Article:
Clinical Evaluation of the Compliance of the Lung and the Chest Wall
The compliance of the lung and the chest wall provides very useful data for the clinical evaluation of a patient's respiratory system because many diseases or pathologic states affect the compliance of the lung, of the chest wall, or both. The lung and the chest wall are physically in series with each other, and therefore their compliances add as reciprocals:
Conversely, the elastances of the lung and chest wall add directly.
Compliances in parallel add directly. Therefore, both lungs together are more compliant than either one alone; 2 alveoli in parallel are similarly more compliant than 1 alone.
Representative static compliance curves for the lungs are shown in Figure 2-7. Note that these curves correspond to the expiratory curve in Figure 2-6. Many pathologic states shift the curve to the right (i.e., for any increase in transpulmonary pressure there is less of an increase in lung volume). A proliferation of connective tissue called fibrosis may be seen in sarcoidosis or after chemical or thermal injury to the lungs. Such changes will make the lungs less compliant, or "stiffer," and increase alveolar elastic recoil. Conversely, emphysema increases the compliance of the lungs because it destroys the alveolar septal tissue that normally opposes lung expansion.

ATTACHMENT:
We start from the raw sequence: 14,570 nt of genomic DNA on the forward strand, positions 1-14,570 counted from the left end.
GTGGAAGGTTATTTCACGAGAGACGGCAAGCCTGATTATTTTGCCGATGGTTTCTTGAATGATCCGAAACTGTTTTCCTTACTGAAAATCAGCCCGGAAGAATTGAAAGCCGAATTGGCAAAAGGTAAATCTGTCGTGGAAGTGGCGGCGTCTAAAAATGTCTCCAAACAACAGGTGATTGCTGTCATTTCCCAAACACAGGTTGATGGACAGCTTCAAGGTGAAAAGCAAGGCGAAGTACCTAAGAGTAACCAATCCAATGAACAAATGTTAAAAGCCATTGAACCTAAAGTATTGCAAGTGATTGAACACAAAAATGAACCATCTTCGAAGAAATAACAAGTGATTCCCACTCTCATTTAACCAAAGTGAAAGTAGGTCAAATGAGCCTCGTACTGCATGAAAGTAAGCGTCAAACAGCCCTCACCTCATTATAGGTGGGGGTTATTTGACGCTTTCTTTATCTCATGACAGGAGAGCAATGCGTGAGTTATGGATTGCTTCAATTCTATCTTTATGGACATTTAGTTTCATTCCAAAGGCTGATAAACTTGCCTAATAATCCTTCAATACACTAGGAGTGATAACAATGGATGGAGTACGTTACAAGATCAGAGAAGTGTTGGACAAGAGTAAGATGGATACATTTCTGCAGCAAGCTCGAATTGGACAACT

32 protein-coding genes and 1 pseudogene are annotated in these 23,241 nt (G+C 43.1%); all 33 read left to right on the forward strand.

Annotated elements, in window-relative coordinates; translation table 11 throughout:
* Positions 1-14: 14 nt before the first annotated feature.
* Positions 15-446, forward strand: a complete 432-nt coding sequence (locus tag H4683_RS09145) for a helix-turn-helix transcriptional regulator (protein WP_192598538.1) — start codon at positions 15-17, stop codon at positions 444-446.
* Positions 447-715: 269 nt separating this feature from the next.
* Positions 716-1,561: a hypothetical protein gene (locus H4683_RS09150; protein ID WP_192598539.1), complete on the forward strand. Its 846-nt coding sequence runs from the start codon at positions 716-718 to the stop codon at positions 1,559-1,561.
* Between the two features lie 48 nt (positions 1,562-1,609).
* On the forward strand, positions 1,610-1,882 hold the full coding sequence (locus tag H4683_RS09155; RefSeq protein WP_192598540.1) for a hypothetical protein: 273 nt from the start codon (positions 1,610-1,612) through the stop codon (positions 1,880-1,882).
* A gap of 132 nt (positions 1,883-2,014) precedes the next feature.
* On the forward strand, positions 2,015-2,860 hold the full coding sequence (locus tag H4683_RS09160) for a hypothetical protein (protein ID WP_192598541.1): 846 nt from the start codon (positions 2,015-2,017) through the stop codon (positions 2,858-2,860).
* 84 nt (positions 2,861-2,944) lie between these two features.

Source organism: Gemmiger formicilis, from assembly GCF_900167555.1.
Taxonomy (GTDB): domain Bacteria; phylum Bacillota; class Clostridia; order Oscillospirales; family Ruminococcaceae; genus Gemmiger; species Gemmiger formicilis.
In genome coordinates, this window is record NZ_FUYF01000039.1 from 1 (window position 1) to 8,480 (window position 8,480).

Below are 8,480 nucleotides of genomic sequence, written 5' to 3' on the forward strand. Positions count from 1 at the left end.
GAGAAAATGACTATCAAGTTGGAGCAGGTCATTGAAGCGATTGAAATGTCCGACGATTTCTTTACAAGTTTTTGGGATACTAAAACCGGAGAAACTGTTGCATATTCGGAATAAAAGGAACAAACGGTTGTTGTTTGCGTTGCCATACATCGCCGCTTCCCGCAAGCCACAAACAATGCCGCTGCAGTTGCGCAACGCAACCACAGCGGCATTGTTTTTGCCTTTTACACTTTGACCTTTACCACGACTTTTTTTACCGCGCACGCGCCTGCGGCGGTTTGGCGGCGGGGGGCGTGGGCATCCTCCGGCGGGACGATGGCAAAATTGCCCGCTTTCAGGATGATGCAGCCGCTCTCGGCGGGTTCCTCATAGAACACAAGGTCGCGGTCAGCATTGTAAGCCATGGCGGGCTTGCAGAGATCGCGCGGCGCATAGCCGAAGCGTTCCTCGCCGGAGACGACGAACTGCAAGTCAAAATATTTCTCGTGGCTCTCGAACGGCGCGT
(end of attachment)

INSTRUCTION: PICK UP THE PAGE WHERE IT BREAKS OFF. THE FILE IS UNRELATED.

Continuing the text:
For patients wtih decreased lung compliance, they must generate greater transpulmonary pressures to breath in the same volume of air. Therefore they must do more work to inspire than those with normal pulmonary compliance.
The compliance of the chest wall is decreased in obese people, for whom moving the diaphragm downward and the rib cage up and out is much more difficult. People suffering from a musculoskeletal disorder that leads to decreased mobility of the rib cage, such as kyphoscoliosis, also have decreased chest wall compliance. Similarly, people wtih decreased chest wall compliance must do more muscular work than people with normal chest wall compliance.
Lung Elastic Recoil and Alveoli Surface Tension
The elastic recoil of the lungs is partly due to the elastic properties of the pulmonary parenchyma itself. Elastin is more compliant or distensible and is important at low or normal lung volumes. Collagen is less compliant or distensible and is not usually stressed until lung volume is large. However, there is another component of the elastic recoil of the lung besides the elastin, collagen, and other constituents of the lung tissue. That other component is the surface tension at the air-liquid interface in the alveoli.
Surface tension is a force that occurs at any gas-liquid interface and is generated by the cohesive forces between the molecules of the liquid. These cohesive forces balance each other within the liquid phase but are unopposed at the surface of the liquid. Surface tension is what causes water to bead and form droplets. It causes a liquid to shrink to form the smallest possible surface area. The unit of measurement of surface tension is dynes per centimeter (dyn/cm).